The Orlando Magic could be in trouble if center OJ Mayo, their newly acquired swingman, can’t play his heart out on the court and with a lot of regular-season games still remaining. Right now, the Magic are second in the Eastern Conference, just a game behind the defending Eastern Conference champion Boston Celtics. While many fans are worried that the trades made by the Orlando front office will bring them a big player or two in the near future, I’m not so sure that’s the case.
There have been concerns about the lack of playing time for one of the most experienced players in the NBA in the past, but rookie shooting guard Jason Terry seems to be taking over. He’s earning rave reviews and continues to impress in camp. He looks much more comfortable than everyone else in the Orlando rotation and has started all 16 games. But, just because he’s playing well, doesn’t mean he’s at the same level as his teammates. Below are some issues with dropped passes that you may see from the Magic.
Against the Detroit Pistons, rookie shooting guard Cokie Roberts took over the center position in the starting lineup after the bench was scratched due to injury. He was able to do pretty well, passing the ball around to his teammates and holding them accountable for making shots. Unfortunately, the Pistons scored on the fast break and went on a 12-5 run to take the lead. Roberts didn’t make any of his three-point attempts and the Magic never found a way back into the game.
On the same night that the Detroit Pistons dropped a heartbreaking game in front of their home crowd, the Orlando Magic dropped a pair of ugly basketball games against the visiting Sacramento Kings. The first incident was a dreadful performance from the Orlando Magic where they shot a dismal 4 of 14 from the floor. They also committed eight turnovers and committed fouls to turn what could have been a very winnable game into a loss. Two other dropped passes from the Magic came off screens and were missed by either O’Neal or Wallace.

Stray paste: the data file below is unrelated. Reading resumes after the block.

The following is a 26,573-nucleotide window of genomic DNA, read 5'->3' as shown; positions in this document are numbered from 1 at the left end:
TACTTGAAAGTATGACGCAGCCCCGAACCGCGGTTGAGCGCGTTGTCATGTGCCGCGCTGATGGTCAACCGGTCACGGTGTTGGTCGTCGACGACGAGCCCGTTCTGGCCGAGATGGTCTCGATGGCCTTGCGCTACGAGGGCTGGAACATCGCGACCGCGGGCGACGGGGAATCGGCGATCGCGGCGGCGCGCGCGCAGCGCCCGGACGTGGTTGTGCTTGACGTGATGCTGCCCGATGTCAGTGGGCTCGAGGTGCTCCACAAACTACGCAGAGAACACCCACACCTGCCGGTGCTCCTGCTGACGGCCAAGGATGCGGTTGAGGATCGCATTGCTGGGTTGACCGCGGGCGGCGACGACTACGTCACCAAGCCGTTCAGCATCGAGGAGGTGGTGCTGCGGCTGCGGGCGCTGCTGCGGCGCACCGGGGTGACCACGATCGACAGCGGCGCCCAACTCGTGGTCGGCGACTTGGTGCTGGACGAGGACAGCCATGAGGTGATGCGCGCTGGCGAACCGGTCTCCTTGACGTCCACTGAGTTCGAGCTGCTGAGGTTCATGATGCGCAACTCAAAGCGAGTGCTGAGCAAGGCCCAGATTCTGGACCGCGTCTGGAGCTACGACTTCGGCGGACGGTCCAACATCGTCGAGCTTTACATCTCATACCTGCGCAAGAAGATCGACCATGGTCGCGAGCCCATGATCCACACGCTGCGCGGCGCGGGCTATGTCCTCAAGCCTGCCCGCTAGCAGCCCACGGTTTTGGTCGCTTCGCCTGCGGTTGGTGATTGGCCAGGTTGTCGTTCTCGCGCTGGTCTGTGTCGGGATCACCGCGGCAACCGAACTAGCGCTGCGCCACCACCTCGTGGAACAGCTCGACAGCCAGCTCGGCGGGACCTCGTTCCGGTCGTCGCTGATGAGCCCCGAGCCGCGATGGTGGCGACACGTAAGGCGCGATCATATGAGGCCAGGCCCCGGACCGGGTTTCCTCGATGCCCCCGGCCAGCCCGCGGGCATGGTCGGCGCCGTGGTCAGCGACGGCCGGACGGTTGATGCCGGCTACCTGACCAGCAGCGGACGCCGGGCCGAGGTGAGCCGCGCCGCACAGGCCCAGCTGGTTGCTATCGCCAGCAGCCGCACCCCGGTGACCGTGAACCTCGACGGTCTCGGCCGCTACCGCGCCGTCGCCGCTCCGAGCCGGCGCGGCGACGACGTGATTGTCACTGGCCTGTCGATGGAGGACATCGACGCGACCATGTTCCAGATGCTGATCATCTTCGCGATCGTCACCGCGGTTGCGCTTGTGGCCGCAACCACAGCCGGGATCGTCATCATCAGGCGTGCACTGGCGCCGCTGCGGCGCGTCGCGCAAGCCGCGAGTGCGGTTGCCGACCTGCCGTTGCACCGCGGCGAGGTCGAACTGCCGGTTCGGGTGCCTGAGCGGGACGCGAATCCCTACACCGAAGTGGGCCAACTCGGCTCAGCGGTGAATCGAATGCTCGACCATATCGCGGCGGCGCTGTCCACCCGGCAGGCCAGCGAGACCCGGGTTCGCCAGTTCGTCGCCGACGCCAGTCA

In the second quarter, O’Neal recovered a missed shot and made two free throws to put the Orlando Magic back within one point. However, the Kings used a 16-3 run to take the lead again and held the Magic to just their second low point. Orlando missed four free throws and the lead was never extended again. It was as bad as they come and rookie Cokie Roberts must be held accountable for one of those lost balls.
There have been many instances over the years when the ball was misplayed in the pick and roll. It is one of the most basic plays in offensive strategy and an essential element of good ball control defense. The key to preventing offensive miscues such as the one on O’Neal could be as simple as sealing off the pick and roll until it becomes a normal part of the scheme. This is something every NBA coach should work on regardless of whether he is coaching in the NBA or not. A good system and teaching methods will always lead to a successful outcome no matter who is a coach or not.
It is difficult to explain how important a good defense is without showing examples of how it can be effective. The Orlando Magic are fortunate to play in an ideal situation to teach Ojiypeid everything that he needs to know. The Magic play the best defense in the NBA, not because of any one player but because all of them work together as a unit. The Magic plays this type of defense at its best when everyone is playing their assignment well and is able to rotate properly. A group effort is what this particular team has been missing.
The basketball world has been fascinated with the way the Orlando Magic has formed a championship team around its young stars such as Tracy McGrady, Earl Clark, Channing Crowder, and Doreen Green. Each of these players has shown why they were selected number one overall during the draft. They are all talented scorers on the defensive end, excellent rebound players, and experienced defenders that will help to protect the rim on the interior. But they are also developing into leaders for their teams because they understand the importance of working as a unit. That type of leadership will be invaluable as the team enters the second decade of continual development.